Movie Review: 'Dedh Ishqiya'
Watch this film; the world outside would have gotten mellower and more beautiful when you come out of the theatre
U/A; Comic thriller
Dir: Abhishek Chaubey
Cast: Naseeruddin Shah, Arshad Warsi, Madhuri Dixit and Huma Qureshi
In one of the scenes of this film, the graceful Begum Para (Madhuri Dixit) flirtatiously tells Iftekar alias Khalujaan (Naseeruddin Shah) ‘Aapko maine kabhi dekha hai’…and pat comes his reply, ‘Yaad aaye kahan toh ittila zaroor kijiyega, hum bhi dhoond rahein hain apne aap ko.’… This kind of sums up the emotions and sensibilities behind this immensely enjoyable film. And you already know by this time that this one’s a worthy successor to the director’s debut film, ‘Ishqiya’.
Naseeruddin Shah and Madhuri Dixit in 'Dedh Ishqiya'
Khalujaan (Naseeruddin Shah) and Babban (Arshad Warsi) of Ishqiya reappear but are more partners in rhyme instead of crime with this one. Dedh Ishqiya is set in this decadent nawabi set-up in Mehboobabad. Begum Para (Madhuri Dixit) reigns over a bungalow left to her by her dead poet husband.
The grieving widow has to fulfil her husband’s last wish by remarrying a shayar. Among the suitors are the rich but wannabe khandaani nawaab, Jaan Mohammad (Vijay Raaz) and the man who has had a crush on her since childhood, Iftekar. Iftekar is more a conman with partner Babban (Arshad Warsi) than a shayar The feisty Muniya (Huma Qureishi) is Begum’s constant and extremely close companion, Jaan Mohammad is no poet either but in his blind ambition to wed Begum and massage his ego with the nawabi position, he has captured a poet (Manoj Pahwa) to ghost-write shayaris for him.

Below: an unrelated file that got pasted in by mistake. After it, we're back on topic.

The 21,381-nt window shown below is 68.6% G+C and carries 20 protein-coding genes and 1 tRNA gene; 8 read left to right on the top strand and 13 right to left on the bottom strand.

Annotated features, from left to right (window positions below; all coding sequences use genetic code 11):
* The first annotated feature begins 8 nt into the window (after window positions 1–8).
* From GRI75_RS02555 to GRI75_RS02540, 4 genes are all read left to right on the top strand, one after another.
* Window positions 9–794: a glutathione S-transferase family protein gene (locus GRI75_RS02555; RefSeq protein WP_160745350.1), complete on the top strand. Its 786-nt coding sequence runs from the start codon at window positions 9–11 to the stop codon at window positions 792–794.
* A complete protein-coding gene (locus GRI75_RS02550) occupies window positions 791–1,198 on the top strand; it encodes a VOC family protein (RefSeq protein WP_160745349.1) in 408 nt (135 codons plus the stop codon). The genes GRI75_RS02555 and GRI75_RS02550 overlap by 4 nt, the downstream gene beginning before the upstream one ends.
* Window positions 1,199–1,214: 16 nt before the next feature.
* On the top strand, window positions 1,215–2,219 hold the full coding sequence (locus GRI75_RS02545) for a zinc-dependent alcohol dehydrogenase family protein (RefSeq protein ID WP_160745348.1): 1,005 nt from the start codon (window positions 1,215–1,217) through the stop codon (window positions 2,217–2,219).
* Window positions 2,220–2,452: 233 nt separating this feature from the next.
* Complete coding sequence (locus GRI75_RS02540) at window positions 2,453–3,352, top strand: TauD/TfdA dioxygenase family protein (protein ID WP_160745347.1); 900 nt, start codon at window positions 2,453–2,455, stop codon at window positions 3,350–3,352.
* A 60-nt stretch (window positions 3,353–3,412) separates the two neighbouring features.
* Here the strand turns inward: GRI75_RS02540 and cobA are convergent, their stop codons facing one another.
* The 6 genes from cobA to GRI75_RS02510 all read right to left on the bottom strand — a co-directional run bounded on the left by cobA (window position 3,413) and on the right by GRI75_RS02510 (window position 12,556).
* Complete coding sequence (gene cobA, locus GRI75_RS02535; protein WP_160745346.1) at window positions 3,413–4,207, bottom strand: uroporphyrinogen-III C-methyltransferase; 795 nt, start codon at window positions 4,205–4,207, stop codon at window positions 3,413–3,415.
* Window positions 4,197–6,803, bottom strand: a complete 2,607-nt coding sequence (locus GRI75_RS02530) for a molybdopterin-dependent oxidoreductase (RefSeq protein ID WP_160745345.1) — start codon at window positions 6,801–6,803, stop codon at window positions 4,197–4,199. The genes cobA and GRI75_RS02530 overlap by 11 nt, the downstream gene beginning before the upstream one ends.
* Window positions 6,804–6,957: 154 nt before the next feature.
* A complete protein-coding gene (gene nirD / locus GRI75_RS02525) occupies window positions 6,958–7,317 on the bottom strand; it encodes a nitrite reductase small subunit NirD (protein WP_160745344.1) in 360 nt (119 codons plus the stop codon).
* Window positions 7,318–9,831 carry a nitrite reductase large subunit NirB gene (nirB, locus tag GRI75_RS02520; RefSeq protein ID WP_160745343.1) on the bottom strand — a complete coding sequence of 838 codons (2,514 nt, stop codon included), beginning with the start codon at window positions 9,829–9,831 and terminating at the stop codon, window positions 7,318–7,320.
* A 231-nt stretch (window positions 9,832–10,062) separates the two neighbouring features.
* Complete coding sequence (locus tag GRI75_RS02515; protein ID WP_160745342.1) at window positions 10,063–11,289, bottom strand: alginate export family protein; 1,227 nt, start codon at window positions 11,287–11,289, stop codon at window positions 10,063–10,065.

The best part of this film is perhaps that there is no compromise whatsoever with the pace, the decadence, the beauty and the purity of the language that a setting of this kind demands. Smart lines uttered in chaste Urdu throughout the film may not be palatable to an unfortunate few, but no one can be immune to the beauty of it all. The sigh-worthy dialogues of this film are only enhanced as they are mouthed by accomplished actors like Naseeruddin Shah and Madhuri Dixit. Those who recall Naseer playing Mirza Ghalib with absolute aplomb a few years ago will see snatches of the same magical effect.
Arshad Warsi is brilliant as usual. While Madhuri Dixit as the graceful, silent Begum is almost relegated to the background at times in the face of Huma Qureshi’s throbbing, assertive, passionate role. This may be a trivial thing but wish Madhuri’s makeup person was a little less zealous.
The music is another department that doesn’t really disappoint, but it’s definitely not on par with the level this film has managed to take itself to. Watch this film; the world outside would have gotten mellower and more beautiful when you come out of the theatre. Why dedh and not do, did you say? Fellini and his 81/2 should perhaps be thanked for that.
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